Thanks a lot


  4. Sloane Says:

    Hi Will,

    Bruce is sending you an email tonight in answer to your questions. Please let me know if you don’t receive it.

    Good Luck!
    Sloane


  5. Andrew Says:

    Sloane,

    I am on the same page as Will. I am 6’5″ but a little skinnier (around 175lbs).
    I have the same questions as Will, do you think bruce could forward me that e-mail?
    Thank You


  6. Sloane Says:

    Absolutely, Andrew. I’ll send you his email addy off this loop.


  7. Vine Says:

    Bruce,

    I have been trying to take my mind off whether or not I have marfans. I am 6’1.5″ but my mother is 5’8″ and my father was 6’0″. My brother is 5’11”. I have have passed s slit lamp and anthroprometric measurements. Only on measurement upper to lower segement (86%) was even close. I do have an arched palate and subtle/mild pectus excavatum. A genetic specialist has told me I do not meet the ghent criteria (gold standard of diagnosis).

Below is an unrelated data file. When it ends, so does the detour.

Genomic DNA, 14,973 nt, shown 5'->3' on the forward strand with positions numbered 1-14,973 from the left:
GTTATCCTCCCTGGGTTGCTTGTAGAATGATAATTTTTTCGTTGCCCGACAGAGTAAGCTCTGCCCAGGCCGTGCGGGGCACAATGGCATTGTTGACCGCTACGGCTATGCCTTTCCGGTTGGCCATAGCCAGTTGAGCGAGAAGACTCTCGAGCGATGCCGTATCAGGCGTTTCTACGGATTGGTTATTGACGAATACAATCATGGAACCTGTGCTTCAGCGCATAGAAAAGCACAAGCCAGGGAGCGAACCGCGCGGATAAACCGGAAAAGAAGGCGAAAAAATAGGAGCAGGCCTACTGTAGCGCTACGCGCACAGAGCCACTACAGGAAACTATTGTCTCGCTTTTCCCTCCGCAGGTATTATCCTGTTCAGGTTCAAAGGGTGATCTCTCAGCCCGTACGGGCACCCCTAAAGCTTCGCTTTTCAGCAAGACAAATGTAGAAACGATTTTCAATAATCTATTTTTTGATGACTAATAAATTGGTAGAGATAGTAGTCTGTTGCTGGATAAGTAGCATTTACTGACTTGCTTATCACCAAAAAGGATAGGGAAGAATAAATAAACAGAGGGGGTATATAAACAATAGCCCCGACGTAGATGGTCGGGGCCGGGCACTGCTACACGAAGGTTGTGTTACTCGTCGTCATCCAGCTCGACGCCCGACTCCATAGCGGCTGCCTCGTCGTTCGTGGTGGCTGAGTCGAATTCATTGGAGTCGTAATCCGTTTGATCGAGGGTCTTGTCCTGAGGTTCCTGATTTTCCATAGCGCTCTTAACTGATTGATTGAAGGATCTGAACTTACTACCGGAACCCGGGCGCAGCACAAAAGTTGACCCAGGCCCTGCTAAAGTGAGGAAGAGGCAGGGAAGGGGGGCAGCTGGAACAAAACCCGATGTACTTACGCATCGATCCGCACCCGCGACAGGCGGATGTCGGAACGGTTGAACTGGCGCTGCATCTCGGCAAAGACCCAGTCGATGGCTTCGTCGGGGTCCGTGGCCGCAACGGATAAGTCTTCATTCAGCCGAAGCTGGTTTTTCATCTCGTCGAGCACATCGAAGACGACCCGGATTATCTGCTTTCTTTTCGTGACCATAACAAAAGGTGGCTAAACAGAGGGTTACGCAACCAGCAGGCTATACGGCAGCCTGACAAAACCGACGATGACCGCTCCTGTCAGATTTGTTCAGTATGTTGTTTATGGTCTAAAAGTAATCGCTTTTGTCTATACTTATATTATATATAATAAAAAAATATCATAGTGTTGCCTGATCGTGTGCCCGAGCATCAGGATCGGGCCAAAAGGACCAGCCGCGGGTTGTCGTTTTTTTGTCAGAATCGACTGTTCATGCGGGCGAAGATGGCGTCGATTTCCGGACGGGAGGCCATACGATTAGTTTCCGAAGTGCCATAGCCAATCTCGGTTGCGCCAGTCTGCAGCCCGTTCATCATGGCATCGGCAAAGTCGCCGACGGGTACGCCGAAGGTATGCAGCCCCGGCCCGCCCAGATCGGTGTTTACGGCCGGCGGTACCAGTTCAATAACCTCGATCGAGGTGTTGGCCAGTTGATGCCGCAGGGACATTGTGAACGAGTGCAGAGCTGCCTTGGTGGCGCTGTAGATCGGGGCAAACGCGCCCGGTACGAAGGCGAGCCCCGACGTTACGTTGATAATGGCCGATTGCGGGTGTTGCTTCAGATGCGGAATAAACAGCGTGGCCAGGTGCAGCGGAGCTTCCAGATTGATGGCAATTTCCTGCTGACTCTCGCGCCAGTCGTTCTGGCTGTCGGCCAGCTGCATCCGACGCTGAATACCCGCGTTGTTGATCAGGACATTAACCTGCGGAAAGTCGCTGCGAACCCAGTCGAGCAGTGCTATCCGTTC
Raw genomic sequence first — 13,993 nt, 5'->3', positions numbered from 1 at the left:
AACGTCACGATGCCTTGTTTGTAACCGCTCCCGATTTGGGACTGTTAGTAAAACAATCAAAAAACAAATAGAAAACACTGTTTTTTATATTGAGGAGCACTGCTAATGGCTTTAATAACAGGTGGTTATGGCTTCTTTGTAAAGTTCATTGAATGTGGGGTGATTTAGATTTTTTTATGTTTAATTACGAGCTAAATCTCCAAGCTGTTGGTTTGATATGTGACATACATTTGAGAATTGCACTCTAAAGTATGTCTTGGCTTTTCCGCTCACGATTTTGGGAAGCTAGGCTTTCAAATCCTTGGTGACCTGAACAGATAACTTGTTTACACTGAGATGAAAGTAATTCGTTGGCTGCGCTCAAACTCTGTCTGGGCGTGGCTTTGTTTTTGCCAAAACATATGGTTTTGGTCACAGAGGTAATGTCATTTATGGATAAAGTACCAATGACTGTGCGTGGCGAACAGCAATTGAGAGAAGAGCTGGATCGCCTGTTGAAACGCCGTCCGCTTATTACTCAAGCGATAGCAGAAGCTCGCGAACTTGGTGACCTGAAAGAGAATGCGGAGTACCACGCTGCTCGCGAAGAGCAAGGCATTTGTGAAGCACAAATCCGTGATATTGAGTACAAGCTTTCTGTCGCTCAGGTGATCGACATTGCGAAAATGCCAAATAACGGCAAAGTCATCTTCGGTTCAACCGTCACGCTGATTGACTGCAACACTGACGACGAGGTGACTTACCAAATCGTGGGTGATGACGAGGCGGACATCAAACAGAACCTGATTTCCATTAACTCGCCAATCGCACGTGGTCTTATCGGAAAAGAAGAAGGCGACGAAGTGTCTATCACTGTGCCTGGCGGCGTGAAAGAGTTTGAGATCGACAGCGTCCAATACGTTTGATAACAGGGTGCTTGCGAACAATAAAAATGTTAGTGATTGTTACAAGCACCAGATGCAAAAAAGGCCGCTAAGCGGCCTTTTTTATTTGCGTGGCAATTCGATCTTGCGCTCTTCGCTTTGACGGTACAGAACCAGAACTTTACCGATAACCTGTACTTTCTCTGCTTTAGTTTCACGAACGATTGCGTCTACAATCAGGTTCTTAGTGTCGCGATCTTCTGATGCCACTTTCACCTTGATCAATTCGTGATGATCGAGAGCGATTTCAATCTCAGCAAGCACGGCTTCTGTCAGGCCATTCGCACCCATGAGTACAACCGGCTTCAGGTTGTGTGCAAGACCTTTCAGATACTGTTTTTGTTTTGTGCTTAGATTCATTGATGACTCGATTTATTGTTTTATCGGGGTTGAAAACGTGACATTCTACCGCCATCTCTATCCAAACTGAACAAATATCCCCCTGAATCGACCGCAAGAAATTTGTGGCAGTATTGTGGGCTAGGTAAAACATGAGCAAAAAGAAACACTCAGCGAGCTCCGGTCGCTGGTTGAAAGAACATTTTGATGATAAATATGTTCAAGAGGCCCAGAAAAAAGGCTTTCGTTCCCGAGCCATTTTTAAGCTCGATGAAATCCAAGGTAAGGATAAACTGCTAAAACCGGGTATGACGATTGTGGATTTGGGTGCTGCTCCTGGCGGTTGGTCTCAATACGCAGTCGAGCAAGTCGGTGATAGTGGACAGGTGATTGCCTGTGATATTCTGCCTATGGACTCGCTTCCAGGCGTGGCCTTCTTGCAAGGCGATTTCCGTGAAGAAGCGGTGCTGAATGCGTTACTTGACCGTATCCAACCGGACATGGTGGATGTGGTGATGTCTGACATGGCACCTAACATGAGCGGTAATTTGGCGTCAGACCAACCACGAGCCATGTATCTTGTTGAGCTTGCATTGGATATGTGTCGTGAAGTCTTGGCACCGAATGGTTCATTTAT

However, I did have an echo that showed my root was at 38 mm. The upper extreme of normal indexed to my height and weight (210 lbs) I am fairly built with average muscle and definition.
    I am concerned that I have a mild case that will continue to progress.
    I am 33 now, and had all my tests between the ages of 30 and 32.
    I have been told that my issue is mental and not physical.
    My main question is this… at what age can my aorta be measured to yield relative assurance that progressive dialation does not occur. (i.e. now that I am done growing, should I feel reasured that I will not reach a point where aortic repair is necessary?) Thank you for your response and consideration.


  8. Sloane Taylor Says:

    Vine, I’ve sent you Bruce’s addy. It’s best you contact him direct with what you’ve written here. Bruce is sure to know the best way to help you.

    I wish you well.


  9. John Says:

    Hi Sloane! This is a very interesting and in-depth blog. One of the few, which are presented so clearly. In fact, some of the information on here has actually made me think twice about my “marfanoid” features. Do you happen to still be in touch with Bruce? If so, could you please send me his link or email?

    Much appreciated,

    John.


  10. Sloane Taylor Says:

    Hi John,

    I sent you Bruce’s email address. Please keep me informed.:)